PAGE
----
Business Monday

Neoris: Business and IT consulting firm from Latin America chose Miami as its global headquarters

Working around the world: Claudio Muruzabal, CEO of NEORIS, which has its international headquarters in Miami. The company is a subsidiary of CEMEX.
Working around the world: Claudio Muruzabal, CEO of NEORIS, which has its international headquarters in Miami. The company is a subsidiary of CEMEX. NEORIS

Like many companies looking for a place to establish their headquarters for the Americas or Latin America and the Caribbean, NEORIS, an international business and information technology (IT) consulting firm, chose Miami in 2000, partly because of its excellent geographical location and cultural mix.

But for NEORIS, a subsidiary of CEMEX, the global producer of cement and building materials based in Mexico, Miami is not just a regional center: it is the firm’s world headquarters.

“When NEORIS chose Miami, the company was trying to gain new clients in the U.S., Europe and other countries,” said Claudio Muruzábal, who took over as CEO in 2004. “It made sense to locate our headquarters in Miami,” said Muruzábal, who was born in Argentina and held executive positions in data management and IT companies like NCR/Teredata.

“But the city is not just a logistics hub, it’s a hub for professional talent, universities and culture,” he added.

“We came to Miami for the logistics, but we stayed for the culture.”

NEORIS got its start in Monterrey, Mexico, in 1993 as Cemtec, the cement company’s internal IT arm. NEORIS was born in 2000 by merging Cemtec with four other software and Internet solutions providers from Latin America. The new company established its international headquarters in Miami the same year.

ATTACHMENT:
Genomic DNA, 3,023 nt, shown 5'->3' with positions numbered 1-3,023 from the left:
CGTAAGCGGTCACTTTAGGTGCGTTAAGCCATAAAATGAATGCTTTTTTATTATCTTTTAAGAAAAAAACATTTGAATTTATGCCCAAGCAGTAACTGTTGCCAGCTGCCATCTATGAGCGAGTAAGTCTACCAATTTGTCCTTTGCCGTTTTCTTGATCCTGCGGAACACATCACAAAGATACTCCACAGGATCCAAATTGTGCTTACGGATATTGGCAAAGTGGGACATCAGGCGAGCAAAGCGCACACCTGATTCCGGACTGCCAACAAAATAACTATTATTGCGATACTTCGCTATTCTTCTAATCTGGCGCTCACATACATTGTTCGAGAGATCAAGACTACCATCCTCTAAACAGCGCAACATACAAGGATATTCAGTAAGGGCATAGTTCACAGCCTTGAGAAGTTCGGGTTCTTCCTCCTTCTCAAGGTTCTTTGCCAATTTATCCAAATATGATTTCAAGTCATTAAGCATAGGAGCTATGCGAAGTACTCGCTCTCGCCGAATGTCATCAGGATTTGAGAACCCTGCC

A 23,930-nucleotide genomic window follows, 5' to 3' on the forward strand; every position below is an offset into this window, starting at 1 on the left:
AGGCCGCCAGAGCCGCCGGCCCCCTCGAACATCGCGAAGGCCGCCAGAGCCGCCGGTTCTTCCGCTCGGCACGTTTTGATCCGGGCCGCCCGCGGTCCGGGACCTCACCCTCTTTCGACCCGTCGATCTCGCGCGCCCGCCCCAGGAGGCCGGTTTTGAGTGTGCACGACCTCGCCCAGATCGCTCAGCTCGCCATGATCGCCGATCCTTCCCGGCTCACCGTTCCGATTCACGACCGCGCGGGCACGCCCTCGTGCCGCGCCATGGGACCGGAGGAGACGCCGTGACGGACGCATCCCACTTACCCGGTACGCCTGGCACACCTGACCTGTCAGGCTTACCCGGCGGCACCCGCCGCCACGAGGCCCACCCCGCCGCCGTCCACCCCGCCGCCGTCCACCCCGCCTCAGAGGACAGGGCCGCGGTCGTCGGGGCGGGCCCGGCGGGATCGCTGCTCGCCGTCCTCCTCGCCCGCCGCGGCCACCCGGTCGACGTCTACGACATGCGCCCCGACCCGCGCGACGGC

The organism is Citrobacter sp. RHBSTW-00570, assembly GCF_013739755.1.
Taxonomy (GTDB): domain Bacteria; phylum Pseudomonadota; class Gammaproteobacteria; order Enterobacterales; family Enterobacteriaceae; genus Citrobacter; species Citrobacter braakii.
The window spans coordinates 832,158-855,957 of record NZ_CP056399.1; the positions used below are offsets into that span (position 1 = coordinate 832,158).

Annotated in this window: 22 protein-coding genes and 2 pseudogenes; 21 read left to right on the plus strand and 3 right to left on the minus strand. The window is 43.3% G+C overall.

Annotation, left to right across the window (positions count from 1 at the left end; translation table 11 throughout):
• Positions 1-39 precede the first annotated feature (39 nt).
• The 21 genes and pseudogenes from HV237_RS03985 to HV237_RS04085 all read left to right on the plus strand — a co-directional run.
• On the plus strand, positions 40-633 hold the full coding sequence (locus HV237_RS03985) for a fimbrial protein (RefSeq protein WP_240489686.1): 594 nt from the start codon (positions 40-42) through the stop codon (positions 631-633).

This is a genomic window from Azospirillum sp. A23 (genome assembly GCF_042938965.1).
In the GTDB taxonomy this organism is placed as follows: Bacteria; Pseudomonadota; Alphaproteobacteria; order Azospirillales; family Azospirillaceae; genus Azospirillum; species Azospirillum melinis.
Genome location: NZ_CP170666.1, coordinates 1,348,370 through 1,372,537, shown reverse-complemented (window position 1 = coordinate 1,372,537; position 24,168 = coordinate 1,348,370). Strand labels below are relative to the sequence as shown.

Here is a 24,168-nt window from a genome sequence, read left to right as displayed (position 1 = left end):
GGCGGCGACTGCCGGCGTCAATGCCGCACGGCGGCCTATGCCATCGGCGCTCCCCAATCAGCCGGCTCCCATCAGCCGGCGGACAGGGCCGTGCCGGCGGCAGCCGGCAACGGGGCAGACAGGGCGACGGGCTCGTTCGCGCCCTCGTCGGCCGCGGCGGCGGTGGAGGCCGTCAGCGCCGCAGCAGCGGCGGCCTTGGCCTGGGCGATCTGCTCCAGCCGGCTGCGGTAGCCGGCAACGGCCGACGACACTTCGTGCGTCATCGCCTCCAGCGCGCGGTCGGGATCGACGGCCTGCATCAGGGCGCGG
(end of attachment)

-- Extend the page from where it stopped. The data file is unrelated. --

Since 2000, NEORIS has operated as a separate consulting firm and has built a client base of over 300 companies in the industrial, retail, transportation and telecommunications sectors, as well among universities and government agencies. The firm also continues to do consulting work for its parent, CEMEX.

Today, NEORIS has more than 3,500 employees and operates in the U.S., Latin America, Europe, Africa and the Middle East. It has more than 50 employees at its corporate office in Miami and eight software development/solution centers in Latin America and Europe.

It is one of the largest IT consulting and systems integration companies among the 150 ranked in Latin America by IDC, the global market intelligence firm, and the largest in Mexico.

About 40 percent of the consultancy’s business comes from Latin America, the remainder from the U.S., Europe, the Middle East and Africa.

Last year, NEORIS had revenues of more than $300 million. In comparison, its parent company – CEMEX – has 43,000 employees and reported worldwide net sales of more than $15.2 billion in 2013.